If you deal with football in the ACSL (Austrian College Sports League), you can no longer avoid the name Anika Fürnsinn. The 25-year-old medical student is the only woman among all the boys who is fully committed to the MedUniSerpents football team. In an exclusive interview with Krone.at, the newly crowned Austrian championship winner gives an insight into her football life surrounded by men in Austria’s booming college league.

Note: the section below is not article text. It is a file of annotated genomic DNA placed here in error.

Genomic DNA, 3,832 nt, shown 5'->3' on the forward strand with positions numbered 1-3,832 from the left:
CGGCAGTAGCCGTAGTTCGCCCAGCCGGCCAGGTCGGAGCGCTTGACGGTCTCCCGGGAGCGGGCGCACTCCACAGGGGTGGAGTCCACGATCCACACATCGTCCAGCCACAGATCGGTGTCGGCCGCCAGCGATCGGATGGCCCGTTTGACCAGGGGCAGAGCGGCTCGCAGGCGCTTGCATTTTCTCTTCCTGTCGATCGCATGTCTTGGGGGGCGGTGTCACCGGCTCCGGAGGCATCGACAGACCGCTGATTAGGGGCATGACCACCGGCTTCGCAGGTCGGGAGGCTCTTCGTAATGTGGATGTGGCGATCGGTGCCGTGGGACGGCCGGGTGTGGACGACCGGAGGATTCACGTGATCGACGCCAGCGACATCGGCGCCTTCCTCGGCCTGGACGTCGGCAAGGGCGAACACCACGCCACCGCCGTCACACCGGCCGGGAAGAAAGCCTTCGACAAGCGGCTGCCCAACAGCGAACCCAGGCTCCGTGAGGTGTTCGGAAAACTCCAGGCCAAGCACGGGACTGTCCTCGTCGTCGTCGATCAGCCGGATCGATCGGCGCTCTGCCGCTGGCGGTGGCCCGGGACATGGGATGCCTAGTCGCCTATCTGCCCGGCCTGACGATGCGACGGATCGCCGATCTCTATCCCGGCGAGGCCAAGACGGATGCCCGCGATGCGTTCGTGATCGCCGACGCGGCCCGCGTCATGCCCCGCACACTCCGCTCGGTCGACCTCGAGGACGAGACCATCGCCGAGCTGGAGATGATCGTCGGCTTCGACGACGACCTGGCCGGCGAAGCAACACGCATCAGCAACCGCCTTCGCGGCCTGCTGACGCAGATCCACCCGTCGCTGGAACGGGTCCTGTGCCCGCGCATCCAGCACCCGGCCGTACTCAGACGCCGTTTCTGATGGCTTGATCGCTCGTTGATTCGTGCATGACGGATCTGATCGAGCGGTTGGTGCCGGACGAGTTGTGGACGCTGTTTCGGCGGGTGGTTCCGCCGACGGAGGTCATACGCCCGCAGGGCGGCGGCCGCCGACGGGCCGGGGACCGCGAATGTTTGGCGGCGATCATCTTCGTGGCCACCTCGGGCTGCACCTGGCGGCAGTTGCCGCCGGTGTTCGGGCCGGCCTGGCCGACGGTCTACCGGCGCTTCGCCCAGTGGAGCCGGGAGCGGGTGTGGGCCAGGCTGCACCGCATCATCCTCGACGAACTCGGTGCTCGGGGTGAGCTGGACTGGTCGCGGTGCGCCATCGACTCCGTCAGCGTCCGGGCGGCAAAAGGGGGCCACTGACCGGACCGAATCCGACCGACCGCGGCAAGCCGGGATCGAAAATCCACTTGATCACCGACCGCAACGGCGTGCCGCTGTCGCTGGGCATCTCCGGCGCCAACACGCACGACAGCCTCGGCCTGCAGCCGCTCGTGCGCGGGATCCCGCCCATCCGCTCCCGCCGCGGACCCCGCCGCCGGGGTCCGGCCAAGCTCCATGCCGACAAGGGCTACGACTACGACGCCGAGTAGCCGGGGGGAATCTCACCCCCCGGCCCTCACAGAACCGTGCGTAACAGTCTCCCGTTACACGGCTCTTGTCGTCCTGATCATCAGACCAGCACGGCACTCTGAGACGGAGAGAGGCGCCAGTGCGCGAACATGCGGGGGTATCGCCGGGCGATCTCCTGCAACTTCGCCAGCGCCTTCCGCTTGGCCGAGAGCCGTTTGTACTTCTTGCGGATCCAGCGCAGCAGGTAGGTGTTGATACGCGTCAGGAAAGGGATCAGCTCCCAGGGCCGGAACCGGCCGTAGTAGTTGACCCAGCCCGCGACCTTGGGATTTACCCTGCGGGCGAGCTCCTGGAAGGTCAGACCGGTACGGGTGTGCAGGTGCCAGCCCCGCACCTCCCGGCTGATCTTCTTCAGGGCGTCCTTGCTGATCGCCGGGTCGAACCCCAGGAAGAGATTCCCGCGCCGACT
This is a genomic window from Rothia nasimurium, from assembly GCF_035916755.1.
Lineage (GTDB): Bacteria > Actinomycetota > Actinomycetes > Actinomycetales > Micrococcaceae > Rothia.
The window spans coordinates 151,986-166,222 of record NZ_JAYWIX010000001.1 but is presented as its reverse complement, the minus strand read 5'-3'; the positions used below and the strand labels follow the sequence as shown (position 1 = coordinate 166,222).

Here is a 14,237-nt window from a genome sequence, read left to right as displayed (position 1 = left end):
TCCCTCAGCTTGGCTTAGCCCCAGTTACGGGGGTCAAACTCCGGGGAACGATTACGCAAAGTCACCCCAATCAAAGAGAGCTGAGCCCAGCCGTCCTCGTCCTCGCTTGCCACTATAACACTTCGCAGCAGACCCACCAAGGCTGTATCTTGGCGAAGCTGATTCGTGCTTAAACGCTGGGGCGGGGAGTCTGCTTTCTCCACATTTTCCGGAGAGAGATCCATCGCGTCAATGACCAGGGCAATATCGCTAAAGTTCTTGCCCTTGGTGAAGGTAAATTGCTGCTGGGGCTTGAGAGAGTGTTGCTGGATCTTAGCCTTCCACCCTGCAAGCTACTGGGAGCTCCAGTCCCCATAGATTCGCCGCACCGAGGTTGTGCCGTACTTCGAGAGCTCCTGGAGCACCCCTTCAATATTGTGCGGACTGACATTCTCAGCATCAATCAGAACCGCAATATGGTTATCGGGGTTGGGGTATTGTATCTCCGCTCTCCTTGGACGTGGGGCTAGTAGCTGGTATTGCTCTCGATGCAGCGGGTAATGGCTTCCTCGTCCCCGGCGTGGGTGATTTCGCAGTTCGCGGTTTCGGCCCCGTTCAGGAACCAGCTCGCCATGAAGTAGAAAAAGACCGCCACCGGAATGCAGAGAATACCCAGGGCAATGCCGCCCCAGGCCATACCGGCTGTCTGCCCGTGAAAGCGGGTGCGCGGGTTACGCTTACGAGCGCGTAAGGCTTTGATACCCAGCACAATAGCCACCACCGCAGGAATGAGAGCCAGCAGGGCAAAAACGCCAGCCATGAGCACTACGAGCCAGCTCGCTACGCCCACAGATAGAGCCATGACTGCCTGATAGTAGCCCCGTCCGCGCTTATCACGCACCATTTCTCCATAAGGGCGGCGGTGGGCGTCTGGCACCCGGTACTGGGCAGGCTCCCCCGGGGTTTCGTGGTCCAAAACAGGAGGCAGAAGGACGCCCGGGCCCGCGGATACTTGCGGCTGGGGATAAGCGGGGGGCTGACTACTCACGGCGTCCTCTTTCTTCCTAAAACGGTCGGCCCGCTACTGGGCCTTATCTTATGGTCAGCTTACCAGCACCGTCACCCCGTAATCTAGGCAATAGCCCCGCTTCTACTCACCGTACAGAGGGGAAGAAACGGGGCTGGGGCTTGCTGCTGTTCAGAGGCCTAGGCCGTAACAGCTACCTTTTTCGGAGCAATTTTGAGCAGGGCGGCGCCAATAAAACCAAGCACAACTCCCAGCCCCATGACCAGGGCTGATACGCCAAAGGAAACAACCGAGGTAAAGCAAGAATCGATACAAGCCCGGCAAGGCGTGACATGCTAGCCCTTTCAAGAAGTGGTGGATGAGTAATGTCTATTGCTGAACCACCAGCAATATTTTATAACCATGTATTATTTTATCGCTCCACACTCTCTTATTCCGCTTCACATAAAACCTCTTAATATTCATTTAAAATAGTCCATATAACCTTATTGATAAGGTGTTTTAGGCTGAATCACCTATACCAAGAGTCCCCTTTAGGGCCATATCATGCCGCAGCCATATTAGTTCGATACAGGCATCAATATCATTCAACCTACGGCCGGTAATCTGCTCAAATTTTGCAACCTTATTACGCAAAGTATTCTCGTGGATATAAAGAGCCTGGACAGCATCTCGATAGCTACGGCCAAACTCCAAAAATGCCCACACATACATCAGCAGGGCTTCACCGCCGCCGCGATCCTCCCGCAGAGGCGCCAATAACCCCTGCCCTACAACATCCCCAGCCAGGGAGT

“Krone”: Anika, why did you decide to play football? Fürnsinn: I was only part of the fan community, with two girls who initiated it and were therefore often on site at games. I really liked that. At that point a lot of my friends were still Serpents players. Then, at a winter game, I thought to myself, while it’s nice to cheer for my buddies, I’d love to be on the field and live out this sport. It’s a very physical sport, but I really enjoyed it. It was something new, a team sport for the first time. I also love a challenge and used to take part in challenges during the quarter change from time to time before I joined the team. I’m the type of person who quickly shouts, “Yes, I do!” How was the first training session with the Serpents for you? Before the first session, I had already announced that I would like to come by. I also checked in advance with the head coach at the time whether it would be okay if I trained with them. He said it wasn’t a problem and told me, “If I say it’s okay, then it is.” Certainly some of the boys thought to themselves: “They won’t go through with this anyway”. But I showed up. It was the most strenuous training I’ve ever done in my life, but that was exactly what was cool and did me a lot of good. I remember that I was a little intimidated, but I didn’t feel completely lost because I already knew some of the players on the team. A very strong feeling that I felt in the first training session and actually carries through to this point, is the urge to have to prove myself – not in a negative context, but rather that I want to prove and show people and myself what I can do everything. Is it your first time playing in a mixed team? Yes, my first football training session was also the first time that I trained or played in a mixed team. I was very curious to see how it would go and had great respect. Before football, I tried all sorts of sports, but they were individual sports: circus gymnastics, swimming, skiing, horseback riding, martial arts. What position do you play? I’m the wide receiver for the Serpents, which means I’m the receiver of the ball. It’s a position that I say I can manage well. I have to be careful to be fast and agile. Those are the skills I should have to demonstrate in this position. As far as my size and strength are concerned, I would place myself in the middle of the field compared to the men. Sure, when it comes to power, of course, you can always do better, but I’m good at it as a receiver. How does it feel for you, as the only woman on the team and as part of a clear minority in the league? It doesn’t particularly strike me. While it has long been said on social media that I’m “the only woman who actually acts,” it always felt very surreal to me. I was and am part of the boys and everyone is treated equally. There was never a difference between me and my teammates in the team, we all did the same exercises on the field. Also, I don’t feel like I’m alone, we have a strong sense of community as a team. In no other sport have I ever experienced how much support is given to one another. Everyone thinks it’s really cool that I’m there. I see myself as part of the team from the start. Although I have to say that new players are always a bit surprised that there’s a girl on the field and therefore overwhelmed by how and whether they’re allowed to play against me. The gender difference is there, that’s a fact, and this creates an inhibition in some people that probably wouldn’t be there with an opponent of the same sex. They don’t push it as hard as the rest of the players, I understand that. But after two or three training sessions, this is no longer the case. It’s just a matter of getting used to it and they quickly realize that I don’t make a difference myself and that I always grab hard. A lot of people don’t put up with that, so I have to be able to take it. What’s the process like before games, for example in the dressing room? That will certainly surprise some, but we’re all in the same dressing room. First of all – for example on the matchdays – the capacity is not enough because there are always several teams on site. Secondly, it doesn’t bother us anyway, since it’s actually our daily bread in medical school. Also, when I get to games, I’m almost ready to go, and when I shower, I wait for everyone to finish. Attention is paid to each other and to the fact that I am also fully integrated in this area. The preparation for the game is therefore the same for everyone, right from the start. What is your advice for students who are also thinking about starting college football? I would definitely recommend it to every student and of course every student to start playing football. I’m always happy to see more women in the league and, of course, in my own team. But I have to say that you have to be able to take it, know your own limits and, above all, just be in the mood for the sport. It’s not just about us women, it’s about everyone thinking about getting into football. Everyone should realize that football is a sport you live for.Selina Schwarzbach